Koiranen has announced it has withdrawn from Formula Renault 2.0 competition, having taken double Eurocup and Alps series titles for two consecutive years.
The Finnish-owned outfit had been missing from the post-season Eurocup tests at Aragon and Paul Ricard and has now made its withdrawal official.
The operation will focus on its programmes with GP3 and FIA Formula 4 in 2016.
GP3 introduces a new car for next season, while Koiranen has added a second centrally-run F4 series in Spain to the one it ran in the Northern European Zone with SMP backing in 2015.
Koiranen claimed double FR2.0 titles in 2014 and ’15 with?Nyck de Vries?and?Jack Aitken respectively.
It first won the Eurocup in 2010 with Kevin Korjus, and scored the 2011 NEC and 2012 Alps crowns with then-Red Bull Juniors Carlos Sainz and Daniil Kvyat respectively.
“We have proved in few years only to be a very strong competitor in the category,” said Koiranen CEO Afa Heikkinen.
“Today, we are ready to take new challenges and aim for new titles.”
Executive director Alexandra Consani commented: “Our decision to extend our operations in the new FIA F4 categories is to continue teaching young drivers through a very good frame designed by the FIA to allow cost-effective equal chances for everyone.”
by Peter Allen
There’s no other way of putting it: Losing Koiranen is a big blow for Formula Renault 2.0.
Having a choice of reputable teams is an important factor for top drivers in choosing championships, and FR2.0 has now lost its leading outfit.
It’s not all doom and gloom, though. The recent arrival of Lando Norris – who could have chosen to race anywhere – proves that FR2.0 is still attractive to the quickest and most well-funded of drivers.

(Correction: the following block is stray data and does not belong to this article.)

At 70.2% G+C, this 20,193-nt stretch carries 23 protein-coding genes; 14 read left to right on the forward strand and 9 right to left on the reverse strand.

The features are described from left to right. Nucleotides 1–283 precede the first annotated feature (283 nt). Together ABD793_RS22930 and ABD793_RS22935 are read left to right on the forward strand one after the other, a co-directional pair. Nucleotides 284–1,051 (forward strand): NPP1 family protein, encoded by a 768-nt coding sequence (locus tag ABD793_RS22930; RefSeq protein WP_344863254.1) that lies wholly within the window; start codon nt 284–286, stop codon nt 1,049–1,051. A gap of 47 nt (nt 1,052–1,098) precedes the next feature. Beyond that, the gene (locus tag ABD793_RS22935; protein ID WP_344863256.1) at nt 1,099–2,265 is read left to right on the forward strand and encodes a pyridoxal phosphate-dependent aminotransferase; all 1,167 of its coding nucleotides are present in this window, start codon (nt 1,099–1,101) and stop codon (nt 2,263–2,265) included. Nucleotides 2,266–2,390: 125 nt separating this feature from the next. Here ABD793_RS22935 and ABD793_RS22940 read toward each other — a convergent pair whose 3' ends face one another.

And so it should be. Having pulled its backing from the 3.5-litre series, Renault is now putting its full focus in terms of junior single-seater championships – for now at least – onto 2.0. That includes giving it a prestigious Monaco Grand Prix support slot.
It still makes plenty of sense as a series to compete in. Drivers have been flocking to Formula 3, but as this year showed, many are under-prepared.
Koiranen might have pulled out of FR2.0 and prioritised FIA F4 and GP3 – potentially with one eye on plans to enter the GP2-promoted F2 – but it has now removed a route for drivers to be able to move between those two categories. It’s ironic that the team has literally just announced an FR2.0 graduate as its first GP3 driver for next year.
In recent seasons, FR2.0 has quite possibly been too competitive, with good drivers languishing down the order – but it is in danger of doing too far the other way.
Hopefully more drivers will follow the lead of Norris in choosing FR2.0 and taking their careers one step at a time.